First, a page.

By Priscilla Blossom, Special to Denverite
Film brings people closer together, and for some of greater Denver’s Latino population, that can mean seeking out the places that screen films in Spanish, or ones that are dubbed or subtitled.
Given that 30 percent of Denver identifies as Hispanic and 1 in 10 of Colorado residents are immigrants themselves, popularizing Spanish language and Latino film here just makes sense. That said, the struggle to find such films is real. Occasionally, a theater (like the Sie Film Center) might show a popular, Spanish-language film. Something by Pedro Almodovar, perhaps. But sometimes people just want to watch what everyone else is watching. Like “Despicable Me 3” … but en español.
In a quiet corner of Aurora, just off Peoria Street, people trickle in and out of a movie theater where such a thing is possible. A group of young men wait just outside the theater smoking cigarettes before showtime, while inside, children excitedly run amok in the lobby. The lines for tickets and palomitas (popcorn) move quickly here at Cinema Latino — the only theater in town dedicated to providing a true Latin American-style movie theater experience. It’s here that the audience for American Assassin might equal that of “Hazlo Como Hombre,” where Takis and taquitos can be purchased with a box of Reese’s Pieces.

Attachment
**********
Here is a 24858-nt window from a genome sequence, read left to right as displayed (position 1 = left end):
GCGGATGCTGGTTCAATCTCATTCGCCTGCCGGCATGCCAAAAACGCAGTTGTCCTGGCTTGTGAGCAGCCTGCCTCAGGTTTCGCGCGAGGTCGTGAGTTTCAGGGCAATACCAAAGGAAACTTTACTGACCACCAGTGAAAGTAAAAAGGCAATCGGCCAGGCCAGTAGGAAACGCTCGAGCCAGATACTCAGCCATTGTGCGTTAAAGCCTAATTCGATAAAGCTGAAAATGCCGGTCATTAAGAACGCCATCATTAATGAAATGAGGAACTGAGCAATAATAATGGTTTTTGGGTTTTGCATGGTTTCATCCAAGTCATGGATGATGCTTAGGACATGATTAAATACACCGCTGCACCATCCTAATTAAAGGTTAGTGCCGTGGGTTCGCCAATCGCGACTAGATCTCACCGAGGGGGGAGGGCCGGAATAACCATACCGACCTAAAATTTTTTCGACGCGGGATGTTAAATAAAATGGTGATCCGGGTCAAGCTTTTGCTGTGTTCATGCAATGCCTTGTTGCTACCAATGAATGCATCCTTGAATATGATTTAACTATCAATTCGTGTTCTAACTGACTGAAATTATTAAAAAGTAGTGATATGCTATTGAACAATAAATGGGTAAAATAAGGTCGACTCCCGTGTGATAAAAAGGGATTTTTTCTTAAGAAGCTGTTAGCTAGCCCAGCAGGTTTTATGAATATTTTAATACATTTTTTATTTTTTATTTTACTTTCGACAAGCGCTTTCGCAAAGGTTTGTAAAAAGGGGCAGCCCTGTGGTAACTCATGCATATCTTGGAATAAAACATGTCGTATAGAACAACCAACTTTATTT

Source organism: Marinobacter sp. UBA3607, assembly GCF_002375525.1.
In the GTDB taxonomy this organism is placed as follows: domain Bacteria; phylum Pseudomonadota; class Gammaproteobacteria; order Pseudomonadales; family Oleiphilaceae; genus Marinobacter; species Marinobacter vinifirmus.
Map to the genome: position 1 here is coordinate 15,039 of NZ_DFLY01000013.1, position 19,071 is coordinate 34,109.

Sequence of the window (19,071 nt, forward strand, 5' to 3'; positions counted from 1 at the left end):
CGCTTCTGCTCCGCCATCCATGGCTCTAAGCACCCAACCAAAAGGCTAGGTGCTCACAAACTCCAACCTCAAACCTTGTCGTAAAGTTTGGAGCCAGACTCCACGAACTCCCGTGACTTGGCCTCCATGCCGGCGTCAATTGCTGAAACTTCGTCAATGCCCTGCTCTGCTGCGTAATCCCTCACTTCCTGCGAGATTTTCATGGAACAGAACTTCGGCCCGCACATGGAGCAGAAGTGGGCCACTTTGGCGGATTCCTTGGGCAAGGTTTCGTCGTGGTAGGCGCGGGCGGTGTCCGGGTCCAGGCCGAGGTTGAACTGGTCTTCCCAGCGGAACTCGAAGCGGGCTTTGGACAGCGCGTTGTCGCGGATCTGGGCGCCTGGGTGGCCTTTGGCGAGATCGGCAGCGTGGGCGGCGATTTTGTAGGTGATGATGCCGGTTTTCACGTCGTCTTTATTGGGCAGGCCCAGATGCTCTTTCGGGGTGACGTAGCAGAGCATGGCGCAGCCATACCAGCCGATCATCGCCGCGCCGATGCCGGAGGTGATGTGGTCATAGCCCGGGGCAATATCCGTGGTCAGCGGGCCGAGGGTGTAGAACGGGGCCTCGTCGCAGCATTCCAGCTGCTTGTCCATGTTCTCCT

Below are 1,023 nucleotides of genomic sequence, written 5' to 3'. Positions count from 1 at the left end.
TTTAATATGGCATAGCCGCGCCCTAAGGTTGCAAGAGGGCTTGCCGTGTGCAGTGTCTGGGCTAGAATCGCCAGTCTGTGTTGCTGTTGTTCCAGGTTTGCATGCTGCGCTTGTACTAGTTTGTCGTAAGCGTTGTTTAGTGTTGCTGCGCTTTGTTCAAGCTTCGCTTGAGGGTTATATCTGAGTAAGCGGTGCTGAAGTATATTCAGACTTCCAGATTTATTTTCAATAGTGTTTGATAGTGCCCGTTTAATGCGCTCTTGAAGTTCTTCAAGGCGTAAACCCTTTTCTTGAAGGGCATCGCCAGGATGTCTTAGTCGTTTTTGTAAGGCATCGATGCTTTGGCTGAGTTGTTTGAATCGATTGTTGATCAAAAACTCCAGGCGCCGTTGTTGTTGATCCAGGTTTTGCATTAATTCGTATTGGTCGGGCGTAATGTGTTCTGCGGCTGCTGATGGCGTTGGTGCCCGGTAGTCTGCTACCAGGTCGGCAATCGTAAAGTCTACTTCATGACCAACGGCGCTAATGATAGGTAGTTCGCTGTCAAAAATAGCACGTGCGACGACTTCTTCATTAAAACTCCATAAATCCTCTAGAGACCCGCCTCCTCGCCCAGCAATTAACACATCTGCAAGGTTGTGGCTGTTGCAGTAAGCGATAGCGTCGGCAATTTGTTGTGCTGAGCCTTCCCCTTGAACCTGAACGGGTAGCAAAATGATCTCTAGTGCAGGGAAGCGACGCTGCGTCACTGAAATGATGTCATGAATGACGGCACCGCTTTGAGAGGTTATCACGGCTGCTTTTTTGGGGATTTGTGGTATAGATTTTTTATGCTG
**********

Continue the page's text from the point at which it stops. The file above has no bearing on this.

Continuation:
Aurora resident Patricia Guzman is a regular fixture at the cinema, watching at least one movie here a month.
“It has the subtitles in Spanish, so if I bring my boyfriend, he speaks Spanish and I speak English. We can watch it together,” says Guzman.
“I like the games,” adds Guzman’s 8-year-old daughter, Lecet, referring to the lobby arcade. Guzman and her children were on their way to watch “Planet of the Apes.”
Fifteen-year-old Anahi Estrada and 17-year-old Stacey Zepeda also enjoy visiting Cinema Latino. They recently watched a dubbed version of the horror remake, “It.” For the girls, there’s no difference in watching movies here versus someplace else.
“We really don’t care because we’re bilingual,” they tell Denverite. More than anything, it’s just another place to go out with friends that’s close to home. What they may not realize, though, is that attending a primarily Spanish-language theater inherently helps them stay connected to their bilingual and Latino roots.